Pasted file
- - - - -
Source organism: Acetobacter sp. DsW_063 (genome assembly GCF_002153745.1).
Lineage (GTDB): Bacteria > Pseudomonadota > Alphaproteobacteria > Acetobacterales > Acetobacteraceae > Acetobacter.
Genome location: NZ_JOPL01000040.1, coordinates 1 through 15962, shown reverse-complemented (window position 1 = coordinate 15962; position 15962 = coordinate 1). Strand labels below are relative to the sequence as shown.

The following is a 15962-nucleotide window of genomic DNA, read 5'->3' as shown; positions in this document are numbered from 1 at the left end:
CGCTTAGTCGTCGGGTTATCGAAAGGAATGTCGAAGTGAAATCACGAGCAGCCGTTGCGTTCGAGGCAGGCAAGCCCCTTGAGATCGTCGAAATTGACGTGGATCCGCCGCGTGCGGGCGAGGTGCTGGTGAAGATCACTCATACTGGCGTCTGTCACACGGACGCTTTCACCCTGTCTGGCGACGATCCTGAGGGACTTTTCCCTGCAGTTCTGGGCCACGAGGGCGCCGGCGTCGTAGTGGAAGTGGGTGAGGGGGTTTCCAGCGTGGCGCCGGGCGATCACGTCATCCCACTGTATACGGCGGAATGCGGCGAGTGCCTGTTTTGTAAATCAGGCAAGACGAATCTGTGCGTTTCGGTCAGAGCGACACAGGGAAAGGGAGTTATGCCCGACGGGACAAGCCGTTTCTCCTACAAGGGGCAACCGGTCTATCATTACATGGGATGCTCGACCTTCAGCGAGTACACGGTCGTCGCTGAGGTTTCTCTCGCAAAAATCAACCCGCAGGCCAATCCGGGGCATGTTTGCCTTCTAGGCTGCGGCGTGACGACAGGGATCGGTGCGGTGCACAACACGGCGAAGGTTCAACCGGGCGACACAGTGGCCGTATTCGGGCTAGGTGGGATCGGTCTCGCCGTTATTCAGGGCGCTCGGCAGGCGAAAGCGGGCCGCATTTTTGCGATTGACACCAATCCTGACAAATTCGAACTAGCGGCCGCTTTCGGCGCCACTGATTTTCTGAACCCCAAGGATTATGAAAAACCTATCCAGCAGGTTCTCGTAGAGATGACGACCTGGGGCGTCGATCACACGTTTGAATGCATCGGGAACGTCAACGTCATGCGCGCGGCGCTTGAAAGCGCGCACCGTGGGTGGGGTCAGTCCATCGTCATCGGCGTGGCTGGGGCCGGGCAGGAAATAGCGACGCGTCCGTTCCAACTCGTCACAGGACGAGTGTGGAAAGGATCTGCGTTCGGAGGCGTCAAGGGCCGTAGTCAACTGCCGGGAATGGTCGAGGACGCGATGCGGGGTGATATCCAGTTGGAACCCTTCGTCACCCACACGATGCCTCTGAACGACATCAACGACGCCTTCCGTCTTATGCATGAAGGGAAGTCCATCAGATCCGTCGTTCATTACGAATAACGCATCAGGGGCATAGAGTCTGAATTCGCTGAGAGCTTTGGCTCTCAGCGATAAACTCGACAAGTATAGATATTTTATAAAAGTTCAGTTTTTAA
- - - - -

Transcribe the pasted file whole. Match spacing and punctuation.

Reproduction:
Source organism: Acetobacter sp. DsW_063 (genome assembly GCF_002153745.1).
Lineage (GTDB): Bacteria > Pseudomonadota > Alphaproteobacteria > Acetobacterales > Acetobacteraceae > Acetobacter.
Genome location: NZ_JOPL01000040.1, coordinates 1 through 15962, shown reverse-complemented (window position 1 = coordinate 15962; position 15962 = coordinate 1). Strand labels below are relative to the sequence as shown.

The following is a 15962-nucleotide window of genomic DNA, read 5'->3' as shown; positions in this document are numbered from 1 at the left end:
CGCTTAGTCGTCGGGTTATCGAAAGGAATGTCGAAGTGAAATCACGAGCAGCCGTTGCGTTCGAGGCAGGCAAGCCCCTTGAGATCGTCGAAATTGACGTGGATCCGCCGCGTGCGGGCGAGGTGCTGGTGAAGATCACTCATACTGGCGTCTGTCACACGGACGCTTTCACCCTGTCTGGCGACGATCCTGAGGGACTTTTCCCTGCAGTTCTGGGCCACGAGGGCGCCGGCGTCGTAGTGGAAGTGGGTGAGGGGGTTTCCAGCGTGGCGCCGGGCGATCACGTCATCCCACTGTATACGGCGGAATGCGGCGAGTGCCTGTTTTGTAAATCAGGCAAGACGAATCTGTGCGTTTCGGTCAGAGCGACACAGGGAAAGGGAGTTATGCCCGACGGGACAAGCCGTTTCTCCTACAAGGGGCAACCGGTCTATCATTACATGGGATGCTCGACCTTCAGCGAGTACACGGTCGTCGCTGAGGTTTCTCTCGCAAAAATCAACCCGCAGGCCAATCCGGGGCATGTTTGCCTTCTAGGCTGCGGCGTGACGACAGGGATCGGTGCGGTGCACAACACGGCGAAGGTTCAACCGGGCGACACAGTGGCCGTATTCGGGCTAGGTGGGATCGGTCTCGCCGTTATTCAGGGCGCTCGGCAGGCGAAAGCGGGCCGCATTTTTGCGATTGACACCAATCCTGACAAATTCGAACTAGCGGCCGCTTTCGGCGCCACTGATTTTCTGAACCCCAAGGATTATGAAAAACCTATCCAGCAGGTTCTCGTAGAGATGACGACCTGGGGCGTCGATCACACGTTTGAATGCATCGGGAACGTCAACGTCATGCGCGCGGCGCTTGAAAGCGCGCACCGTGGGTGGGGTCAGTCCATCGTCATCGGCGTGGCTGGGGCCGGGCAGGAAATAGCGACGCGTCCGTTCCAACTCGTCACAGGACGAGTGTGGAAAGGATCTGCGTTCGGAGGCGTCAAGGGCCGTAGTCAACTGCCGGGAATGGTCGAGGACGCGATGCGGGGTGATATCCAGTTGGAACCCTTCGTCACCCACACGATGCCTCTGAACGACATCAACGACGCCTTCCGTCTTATGCATGAAGGGAAGTCCATCAGATCCGTCGTTCATTACGAATAACGCATCAGGGGCATAGAGTCTGAATTCGCTGAGAGCTTTGGCTCTCAGCGATAAACTCGACAAGTATAGATATTTTATAAAAGTTCAGTTTTTAA